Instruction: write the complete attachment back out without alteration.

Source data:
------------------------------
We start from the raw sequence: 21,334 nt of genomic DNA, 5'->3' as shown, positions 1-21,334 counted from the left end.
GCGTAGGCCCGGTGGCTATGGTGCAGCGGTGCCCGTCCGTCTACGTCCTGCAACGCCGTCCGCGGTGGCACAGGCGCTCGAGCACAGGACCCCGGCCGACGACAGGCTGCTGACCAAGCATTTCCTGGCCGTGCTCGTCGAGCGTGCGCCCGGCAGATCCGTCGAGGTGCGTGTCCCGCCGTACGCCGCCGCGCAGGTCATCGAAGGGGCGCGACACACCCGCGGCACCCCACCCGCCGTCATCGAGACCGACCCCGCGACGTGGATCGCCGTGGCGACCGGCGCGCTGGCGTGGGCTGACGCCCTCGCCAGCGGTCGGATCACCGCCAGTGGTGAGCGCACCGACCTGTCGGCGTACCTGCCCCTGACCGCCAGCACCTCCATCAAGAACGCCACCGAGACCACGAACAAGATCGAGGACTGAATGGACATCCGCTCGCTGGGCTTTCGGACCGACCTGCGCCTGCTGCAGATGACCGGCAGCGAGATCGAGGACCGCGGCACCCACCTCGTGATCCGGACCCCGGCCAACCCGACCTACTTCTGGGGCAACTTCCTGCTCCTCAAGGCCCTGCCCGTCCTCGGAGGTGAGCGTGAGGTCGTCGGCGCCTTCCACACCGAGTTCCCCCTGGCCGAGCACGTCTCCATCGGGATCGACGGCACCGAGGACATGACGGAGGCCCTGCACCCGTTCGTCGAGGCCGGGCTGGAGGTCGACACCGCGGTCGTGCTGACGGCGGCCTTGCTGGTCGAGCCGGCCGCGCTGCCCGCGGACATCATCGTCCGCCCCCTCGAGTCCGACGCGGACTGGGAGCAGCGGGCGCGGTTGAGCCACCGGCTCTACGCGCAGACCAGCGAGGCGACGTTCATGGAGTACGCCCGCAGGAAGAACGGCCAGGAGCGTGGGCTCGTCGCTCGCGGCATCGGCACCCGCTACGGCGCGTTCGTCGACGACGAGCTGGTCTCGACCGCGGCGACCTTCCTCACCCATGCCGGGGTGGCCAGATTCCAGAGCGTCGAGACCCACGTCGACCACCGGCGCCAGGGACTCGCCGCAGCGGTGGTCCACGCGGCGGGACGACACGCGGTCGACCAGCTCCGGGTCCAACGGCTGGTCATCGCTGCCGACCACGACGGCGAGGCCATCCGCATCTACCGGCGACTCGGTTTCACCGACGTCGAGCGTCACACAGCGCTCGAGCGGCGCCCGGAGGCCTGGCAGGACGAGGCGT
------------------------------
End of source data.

We start from the raw sequence: 21,334 nt of genomic DNA, 5'->3' as shown, positions 1-21,334 counted from the left end.
GCGTAGGCCCGGTGGCTATGGTGCAGCGGTGCCCGTCCGTCTACGTCCTGCAACGCCGTCCGCGGTGGCACAGGCGCTCGAGCACAGGACCCCGGCCGACGACAGGCTGCTGACCAAGCATTTCCTGGCCGTGCTCGTCGAGCGTGCGCCCGGCAGATCCGTCGAGGTGCGTGTCCCGCCGTACGCCGCCGCGCAGGTCATCGAAGGGGCGCGACACACCCGCGGCACCCCACCCGCCGTCATCGAGACCGACCCCGCGACGTGGATCGCCGTGGCGACCGGCGCGCTGGCGTGGGCTGACGCCCTCGCCAGCGGTCGGATCACCGCCAGTGGTGAGCGCACCGACCTGTCGGCGTACCTGCCCCTGACCGCCAGCACCTCCATCAAGAACGCCACCGAGACCACGAACAAGATCGAGGACTGAATGGACATCCGCTCGCTGGGCTTTCGGACCGACCTGCGCCTGCTGCAGATGACCGGCAGCGAGATCGAGGACCGCGGCACCCACCTCGTGATCCGGACCCCGGCCAACCCGACCTACTTCTGGGGCAACTTCCTGCTCCTCAAGGCCCTGCCCGTCCTCGGAGGTGAGCGTGAGGTCGTCGGCGCCTTCCACACCGAGTTCCCCCTGGCCGAGCACGTCTCCATCGGGATCGACGGCACCGAGGACATGACGGAGGCCCTGCACCCGTTCGTCGAGGCCGGGCTGGAGGTCGACACCGCGGTCGTGCTGACGGCGGCCTTGCTGGTCGAGCCGGCCGCGCTGCCCGCGGACATCATCGTCCGCCCCCTCGAGTCCGACGCGGACTGGGAGCAGCGGGCGCGGTTGAGCCACCGGCTCTACGCGCAGACCAGCGAGGCGACGTTCATGGAGTACGCCCGCAGGAAGAACGGCCAGGAGCGTGGGCTCGTCGCTCGCGGCATCGGCACCCGCTACGGCGCGTTCGTCGACGACGAGCTGGTCTCGACCGCGGCGACCTTCCTCACCCATGCCGGGGTGGCCAGATTCCAGAGCGTCGAGACCCACGTCGACCACCGGCGCCAGGGACTCGCCGCAGCGGTGGTCCACGCGGCGGGACGACACGCGGTCGACCAGCTCCGGGTCCAACGGCTGGTCATCGCTGCCGACCACGACGGCGAGGCCATCCGCATCTACCGGCGACTCGGTTTCACCGACGTCGAGCGTCACACAGCGCTCGAGCGGCGCCCGGAGGCCTGGCAGGACGAGGCGT